Like Nietzche, her faith cannot be easily dismissed.
Ayn rand is dead, at the age of 77. Author of novels such as The Fountainhead and Atlas Shrugged, she was for many years one of the leading voices of our time against Christianity. The temptation is for Christians to gloat (as in that popular bit of seminary graffiti: “ ‘God is dead”—Nietzsche. ‘Nietzche is dead’—God.”). But her ideas live on, and I have met many who, knowingly or not, embody them. For many, these ideas represent the most powerful and attractive attack upon our faith around today.
Like Nietzsche, Rand’s faith cannot be as easily dismissed as the naïve belief in the unaided progress of mankind we often refer to as “humanism.” She did not believe that humankind would become better simply as a result of an evolutionary process. For the most part, her world was populated with people who were, in her sense, totally depraved; only the few would ever rise to satisfy the rigorous demands of her moral vision.
She described this morality as “the virtue of selfishness.” For her, the ideal person was one who had a clear conception of where his own happiness lay, and who pursued this personal ideal with heroic effort. This world is filled with people who are afraid of their own desires, she felt, people who are too lazy and timid to chart clearly a course that will lead to productive achievement, which is the highest aim of man. It is only when an individual unashamedly sees his own fulfillment as the higest moral purpose of his life that he can make for himself—and for others—a life that is more worth living.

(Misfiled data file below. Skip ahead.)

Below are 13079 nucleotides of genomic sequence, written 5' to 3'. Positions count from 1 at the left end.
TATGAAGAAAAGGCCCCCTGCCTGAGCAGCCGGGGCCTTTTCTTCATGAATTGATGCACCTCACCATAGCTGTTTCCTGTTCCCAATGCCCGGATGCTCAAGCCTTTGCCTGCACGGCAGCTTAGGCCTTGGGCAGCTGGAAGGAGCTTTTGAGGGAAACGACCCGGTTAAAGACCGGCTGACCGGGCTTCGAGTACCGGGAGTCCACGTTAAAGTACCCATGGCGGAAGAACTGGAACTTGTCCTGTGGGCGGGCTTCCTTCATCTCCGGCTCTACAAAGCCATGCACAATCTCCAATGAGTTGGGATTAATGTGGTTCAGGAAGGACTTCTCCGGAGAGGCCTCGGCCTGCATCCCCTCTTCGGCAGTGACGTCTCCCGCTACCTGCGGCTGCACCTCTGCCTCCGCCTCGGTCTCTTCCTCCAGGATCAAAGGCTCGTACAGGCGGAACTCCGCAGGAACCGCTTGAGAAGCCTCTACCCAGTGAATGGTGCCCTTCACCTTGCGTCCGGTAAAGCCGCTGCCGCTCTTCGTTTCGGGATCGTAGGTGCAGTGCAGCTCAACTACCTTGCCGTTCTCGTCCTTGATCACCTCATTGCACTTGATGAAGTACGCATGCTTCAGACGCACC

What Rand called “rational selfishness” cannot be passed off lightly as mindless self-interest. Her trust in man’s most genuine desires led her to posit that what ...1
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